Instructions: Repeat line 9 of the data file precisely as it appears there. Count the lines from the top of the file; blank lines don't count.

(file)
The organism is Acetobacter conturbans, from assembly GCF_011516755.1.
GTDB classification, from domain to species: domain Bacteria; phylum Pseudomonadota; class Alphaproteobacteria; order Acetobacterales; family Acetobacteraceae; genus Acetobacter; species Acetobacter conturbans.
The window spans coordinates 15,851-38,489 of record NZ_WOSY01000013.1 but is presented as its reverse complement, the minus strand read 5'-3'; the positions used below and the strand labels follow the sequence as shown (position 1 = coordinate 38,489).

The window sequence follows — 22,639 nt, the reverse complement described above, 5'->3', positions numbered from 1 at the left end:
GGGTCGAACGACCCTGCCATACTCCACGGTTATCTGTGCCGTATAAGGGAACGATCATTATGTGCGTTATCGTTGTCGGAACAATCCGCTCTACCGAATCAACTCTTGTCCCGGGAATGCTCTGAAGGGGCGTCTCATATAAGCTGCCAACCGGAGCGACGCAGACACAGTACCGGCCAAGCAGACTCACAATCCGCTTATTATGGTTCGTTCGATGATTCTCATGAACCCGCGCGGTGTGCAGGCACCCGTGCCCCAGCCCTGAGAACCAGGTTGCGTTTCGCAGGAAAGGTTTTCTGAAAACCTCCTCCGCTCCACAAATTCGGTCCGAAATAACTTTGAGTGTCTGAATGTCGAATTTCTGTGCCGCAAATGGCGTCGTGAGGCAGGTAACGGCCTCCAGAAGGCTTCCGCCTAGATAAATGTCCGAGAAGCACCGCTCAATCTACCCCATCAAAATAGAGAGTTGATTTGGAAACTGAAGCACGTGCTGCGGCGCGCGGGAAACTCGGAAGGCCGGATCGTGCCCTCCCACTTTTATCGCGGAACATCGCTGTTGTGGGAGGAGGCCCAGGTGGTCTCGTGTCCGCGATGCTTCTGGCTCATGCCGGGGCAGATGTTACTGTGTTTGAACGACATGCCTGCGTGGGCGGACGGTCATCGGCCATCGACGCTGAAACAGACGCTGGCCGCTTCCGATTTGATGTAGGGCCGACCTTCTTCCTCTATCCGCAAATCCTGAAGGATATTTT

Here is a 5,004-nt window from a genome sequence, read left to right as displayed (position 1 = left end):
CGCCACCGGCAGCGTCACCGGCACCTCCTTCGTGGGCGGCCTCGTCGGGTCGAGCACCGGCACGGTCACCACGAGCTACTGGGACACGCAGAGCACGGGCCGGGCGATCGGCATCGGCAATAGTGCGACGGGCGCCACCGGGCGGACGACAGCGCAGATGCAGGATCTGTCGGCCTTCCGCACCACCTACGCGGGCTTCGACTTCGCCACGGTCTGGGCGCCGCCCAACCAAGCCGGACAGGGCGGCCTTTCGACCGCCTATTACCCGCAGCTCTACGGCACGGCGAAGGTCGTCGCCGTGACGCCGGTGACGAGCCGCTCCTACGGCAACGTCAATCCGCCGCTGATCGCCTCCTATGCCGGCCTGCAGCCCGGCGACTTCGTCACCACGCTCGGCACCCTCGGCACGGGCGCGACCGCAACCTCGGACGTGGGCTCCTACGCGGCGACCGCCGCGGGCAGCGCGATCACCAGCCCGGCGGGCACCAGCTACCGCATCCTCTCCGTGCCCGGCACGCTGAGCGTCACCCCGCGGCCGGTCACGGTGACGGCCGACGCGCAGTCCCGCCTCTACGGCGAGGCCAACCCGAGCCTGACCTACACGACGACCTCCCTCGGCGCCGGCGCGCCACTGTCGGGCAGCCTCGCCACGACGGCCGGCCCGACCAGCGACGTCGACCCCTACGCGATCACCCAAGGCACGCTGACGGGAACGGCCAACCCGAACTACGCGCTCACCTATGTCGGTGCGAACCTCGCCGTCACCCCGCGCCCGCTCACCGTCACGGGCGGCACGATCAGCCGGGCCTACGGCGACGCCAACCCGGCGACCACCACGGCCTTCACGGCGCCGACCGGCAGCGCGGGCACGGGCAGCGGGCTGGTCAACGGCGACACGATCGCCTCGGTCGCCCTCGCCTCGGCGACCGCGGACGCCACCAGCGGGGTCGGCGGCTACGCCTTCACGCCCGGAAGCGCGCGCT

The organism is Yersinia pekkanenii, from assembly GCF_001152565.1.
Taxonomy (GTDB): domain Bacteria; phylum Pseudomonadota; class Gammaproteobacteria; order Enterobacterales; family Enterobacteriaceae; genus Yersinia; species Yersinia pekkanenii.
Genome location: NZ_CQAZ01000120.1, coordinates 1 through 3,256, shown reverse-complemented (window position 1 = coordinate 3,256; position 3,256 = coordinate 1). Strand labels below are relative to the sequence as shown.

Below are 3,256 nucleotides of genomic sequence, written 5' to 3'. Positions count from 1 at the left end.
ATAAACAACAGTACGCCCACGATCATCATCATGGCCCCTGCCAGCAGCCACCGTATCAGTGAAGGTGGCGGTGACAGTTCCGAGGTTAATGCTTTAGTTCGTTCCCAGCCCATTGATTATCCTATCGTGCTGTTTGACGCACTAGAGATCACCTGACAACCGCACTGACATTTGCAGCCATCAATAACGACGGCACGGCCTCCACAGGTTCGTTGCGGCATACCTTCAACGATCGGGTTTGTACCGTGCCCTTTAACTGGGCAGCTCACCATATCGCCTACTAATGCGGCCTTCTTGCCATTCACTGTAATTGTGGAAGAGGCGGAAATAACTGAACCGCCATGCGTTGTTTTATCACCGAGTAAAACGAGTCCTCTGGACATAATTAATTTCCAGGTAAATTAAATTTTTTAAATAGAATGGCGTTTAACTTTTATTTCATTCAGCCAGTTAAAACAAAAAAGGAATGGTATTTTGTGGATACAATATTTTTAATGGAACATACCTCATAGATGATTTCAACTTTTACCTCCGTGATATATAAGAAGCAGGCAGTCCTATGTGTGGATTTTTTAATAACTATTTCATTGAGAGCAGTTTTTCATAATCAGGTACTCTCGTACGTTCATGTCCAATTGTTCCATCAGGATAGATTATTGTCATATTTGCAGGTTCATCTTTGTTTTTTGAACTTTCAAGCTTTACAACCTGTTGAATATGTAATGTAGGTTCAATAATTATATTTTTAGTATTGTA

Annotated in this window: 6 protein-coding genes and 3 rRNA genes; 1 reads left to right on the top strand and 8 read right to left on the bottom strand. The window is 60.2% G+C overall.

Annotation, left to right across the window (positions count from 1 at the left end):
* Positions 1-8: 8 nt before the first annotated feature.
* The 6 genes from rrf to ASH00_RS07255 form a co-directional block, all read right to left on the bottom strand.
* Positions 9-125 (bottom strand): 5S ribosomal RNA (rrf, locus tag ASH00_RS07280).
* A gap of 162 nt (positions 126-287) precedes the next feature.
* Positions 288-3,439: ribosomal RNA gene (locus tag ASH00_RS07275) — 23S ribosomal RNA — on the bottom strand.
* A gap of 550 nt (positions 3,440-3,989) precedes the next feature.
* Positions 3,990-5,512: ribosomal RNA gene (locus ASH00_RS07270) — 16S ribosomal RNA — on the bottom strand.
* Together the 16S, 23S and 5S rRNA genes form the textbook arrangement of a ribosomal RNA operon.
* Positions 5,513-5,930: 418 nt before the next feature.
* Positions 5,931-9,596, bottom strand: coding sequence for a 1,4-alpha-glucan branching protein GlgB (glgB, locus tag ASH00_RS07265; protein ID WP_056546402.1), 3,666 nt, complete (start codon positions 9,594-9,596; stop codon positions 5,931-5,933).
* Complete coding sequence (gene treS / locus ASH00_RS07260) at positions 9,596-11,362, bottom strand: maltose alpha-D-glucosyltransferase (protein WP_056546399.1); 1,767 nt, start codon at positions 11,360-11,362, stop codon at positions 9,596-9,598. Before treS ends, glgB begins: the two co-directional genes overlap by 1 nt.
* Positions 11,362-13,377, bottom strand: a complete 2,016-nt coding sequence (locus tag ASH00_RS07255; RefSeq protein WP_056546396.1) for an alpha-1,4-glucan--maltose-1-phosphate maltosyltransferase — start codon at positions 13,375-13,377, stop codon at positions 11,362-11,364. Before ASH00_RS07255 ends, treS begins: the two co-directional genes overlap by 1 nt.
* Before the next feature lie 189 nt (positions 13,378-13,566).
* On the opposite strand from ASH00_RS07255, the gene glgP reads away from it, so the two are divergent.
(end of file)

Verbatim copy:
Taxonomy (GTDB): domain Bacteria; phylum Pseudomonadota; class Gammaproteobacteria; order Enterobacterales; family Enterobacteriaceae; genus Yersinia; species Yersinia pekkanenii.